The Hidden Truth About True Crime Stories

True crime is one of the most popular genres these days, and Americans can’t seem to get enough of these tales of murder, deception, and scandal. The Jinx, I’ll Be Gone in the Dark, Dirty John—these are just some of the true crime stories that have captured our collective attention. The one burning question that all these books, documentaries, and TV series ask is why? Why did they do it?

The storytellers often point to many external factors—love, money, revenge—as the motives behind why people kill, cheat, and lie. But there’s one thing they’re missing—the brain. At the foundation of all these heinous acts is brain dysfunction. Yet, nobody is talking about it.

In this blog, you’ll discover how the brain is involved in literally every criminal act, every scandal, and every shocking case of deceit. More importantly, you’ll learn how improving brain health is the key to decreasing criminal activity.

The one burning question that all true crime books, documentaries, and TV series ask is why? Why did they do it? There’s one thing they’re missing—the brain. At the foundation of all these heinous acts is brain dysfunction. Click To Tweet


For over 30 years, Amen Clinics has been performing brain scans on patients using an advanced technology called single photon emission computed tomography (SPECT).

SPECT measures blood flow and activity in the brain. SPECT scans reveal areas of the brain with healthy activity, too much activity, and too little activity.

Amen Clinics has built the world’s largest database of functional brain scans related to behavior with over 250,000 SPECT scans. Based on these brain scans, it’s clear that when parts of the brain are overactive or underactive, it’s associated with emotional, cognitive, and behavioral problems.

In general, the brains of murderers, cheaters, and thieves don’t look healthy. Here are 5 ways the brain impacts criminal behavior.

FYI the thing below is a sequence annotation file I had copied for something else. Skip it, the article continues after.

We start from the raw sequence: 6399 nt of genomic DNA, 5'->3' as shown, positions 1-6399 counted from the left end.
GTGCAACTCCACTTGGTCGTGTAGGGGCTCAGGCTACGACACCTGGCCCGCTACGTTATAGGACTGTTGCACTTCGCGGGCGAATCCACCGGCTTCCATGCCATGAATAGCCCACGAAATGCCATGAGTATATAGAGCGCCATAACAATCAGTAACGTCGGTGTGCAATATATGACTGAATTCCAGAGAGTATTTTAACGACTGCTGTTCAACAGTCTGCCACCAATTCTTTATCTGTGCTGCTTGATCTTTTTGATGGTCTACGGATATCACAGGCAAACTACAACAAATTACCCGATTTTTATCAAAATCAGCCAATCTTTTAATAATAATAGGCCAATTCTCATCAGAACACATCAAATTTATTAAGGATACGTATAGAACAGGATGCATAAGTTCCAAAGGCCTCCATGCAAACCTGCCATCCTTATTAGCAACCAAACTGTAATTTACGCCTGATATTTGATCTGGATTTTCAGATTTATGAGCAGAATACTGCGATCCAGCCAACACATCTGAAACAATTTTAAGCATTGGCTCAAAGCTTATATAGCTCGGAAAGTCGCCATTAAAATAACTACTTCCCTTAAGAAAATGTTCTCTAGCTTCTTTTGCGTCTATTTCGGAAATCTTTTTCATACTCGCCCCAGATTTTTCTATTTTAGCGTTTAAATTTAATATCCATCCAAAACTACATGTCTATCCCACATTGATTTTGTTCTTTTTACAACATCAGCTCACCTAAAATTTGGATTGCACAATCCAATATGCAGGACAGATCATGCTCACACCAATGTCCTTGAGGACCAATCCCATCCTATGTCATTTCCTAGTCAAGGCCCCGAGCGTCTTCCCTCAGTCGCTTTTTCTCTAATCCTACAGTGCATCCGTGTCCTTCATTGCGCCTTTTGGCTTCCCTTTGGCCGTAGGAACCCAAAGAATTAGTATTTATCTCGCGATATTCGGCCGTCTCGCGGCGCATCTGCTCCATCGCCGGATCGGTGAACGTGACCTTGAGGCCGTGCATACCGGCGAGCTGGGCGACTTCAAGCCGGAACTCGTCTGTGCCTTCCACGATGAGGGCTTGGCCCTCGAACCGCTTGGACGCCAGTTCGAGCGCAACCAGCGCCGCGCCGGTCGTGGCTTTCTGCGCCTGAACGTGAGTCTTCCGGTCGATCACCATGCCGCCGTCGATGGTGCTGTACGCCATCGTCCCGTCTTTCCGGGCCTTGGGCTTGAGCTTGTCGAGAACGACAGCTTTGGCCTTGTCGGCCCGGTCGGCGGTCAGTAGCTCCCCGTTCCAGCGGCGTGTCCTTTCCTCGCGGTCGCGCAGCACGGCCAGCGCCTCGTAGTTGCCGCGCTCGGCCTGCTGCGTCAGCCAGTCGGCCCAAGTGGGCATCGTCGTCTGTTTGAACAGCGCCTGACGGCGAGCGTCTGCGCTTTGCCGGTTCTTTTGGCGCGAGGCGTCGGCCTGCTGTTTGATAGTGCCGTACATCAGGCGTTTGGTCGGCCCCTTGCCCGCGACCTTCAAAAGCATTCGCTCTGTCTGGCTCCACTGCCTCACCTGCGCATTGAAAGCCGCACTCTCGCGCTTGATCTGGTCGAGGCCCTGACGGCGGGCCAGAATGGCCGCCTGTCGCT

1. Aggression is related to 3 brain activity patterns.

Amen Clinics has scanned the brains of 75 murderers, in addition to hundreds of people who have committed violent crimes, including kidnapping, domestic assault, bombings, and rape. Their brain scans reveal 3 patterns of brain activity linked to aggression.

  • Impulsive Aggressive Type: This type is associated with reduced blood flow in the frontal lobes (hypofrontality). Research has linked this type to antisocial personality disorder. Individuals with low blood flow in the prefrontal cortex (PFC) often struggle to control aggressive impulses, increasing the likelihood of committing violent acts.
  • Compulsive Aggressive Type: This type is found in people with too much activity in the frontal lobes (hyperfrontality). These individuals tend to explode due to cognitive inflexibility or getting stuck on negative thoughts.
  • Temporal Lobe Abnormalities: This type involves abnormal blood flow levels in the temporal lobes and/or frontal lobes. In an analysis of SPECT and MRI scans involving 21 violent offenders convicted of impulsive crimes, experts found that 16 of the criminals had varying levels of reduced blood flow in these brain regions. The perpetrators’ MRI scans, however, showed no anatomical problems or other abnormalities.
  1. Murderers may have low blood flow in the brain.

Murderers all kill, but the brain activity that contributes to this terrible act isn’t uniform. In some cases, they may have low blood flow or underactivity in the brain, which was the case with Kip Kinkel.

In 1998, 15-year-old Kinkel murdered his parents in cold blood before using a semi-automatic rifle to gun down his classmates at Thurston High School in a horrific mass shooting. Kinkel, who had been diagnosed with attention-deficit hyperactivity disorder (ADHD), clinical depression, and dyslexia, killed two students and wounded 25 more.

A SPECT scan of Kinkel’s brain was displayed at his trial. The murderer’s brain scan revealed marked overall decreased blood flow, primarily in two regions:

  • Left medial temporal lobe
  • Inferior orbital prefrontal cortex

On SPECT scans, this pattern is often seen in people who have been exposed to toxins, those who have infections, and individuals who have experienced anoxia (when the brain is deprived of oxygen).

Look at the following scan of a healthy brain compared to a scan from Kip Kinkel.

Healthy Surface SPECT Scan

Healthy Surface SPECT Scan

Full, even, symmetrical activity.

Kip Kinkel’s Surface SPECT Scan

Kip Kinkel’s Surface SPECT Scan

Several areas of low blood flow (the areas that look like holes indicate low blood flow)

Kinkel’s brain scans also showed overall low activity throughout the brain.

Healthy Active SPECT Scan

Healthy Active SPECT Scan

 A healthy “active” scan shows the most active parts of the brain with blue representing the average activity and red (or sometimes red and white) representing the most active parts of the brain. In the healthy brain, the most active area is in the cerebellum, at the back/bottom part of the brain.

Kip Kinkel’s Active SPECT Scan

Kip Kinkel’s Active SPECT Scan

Severe underactivity throughout the brain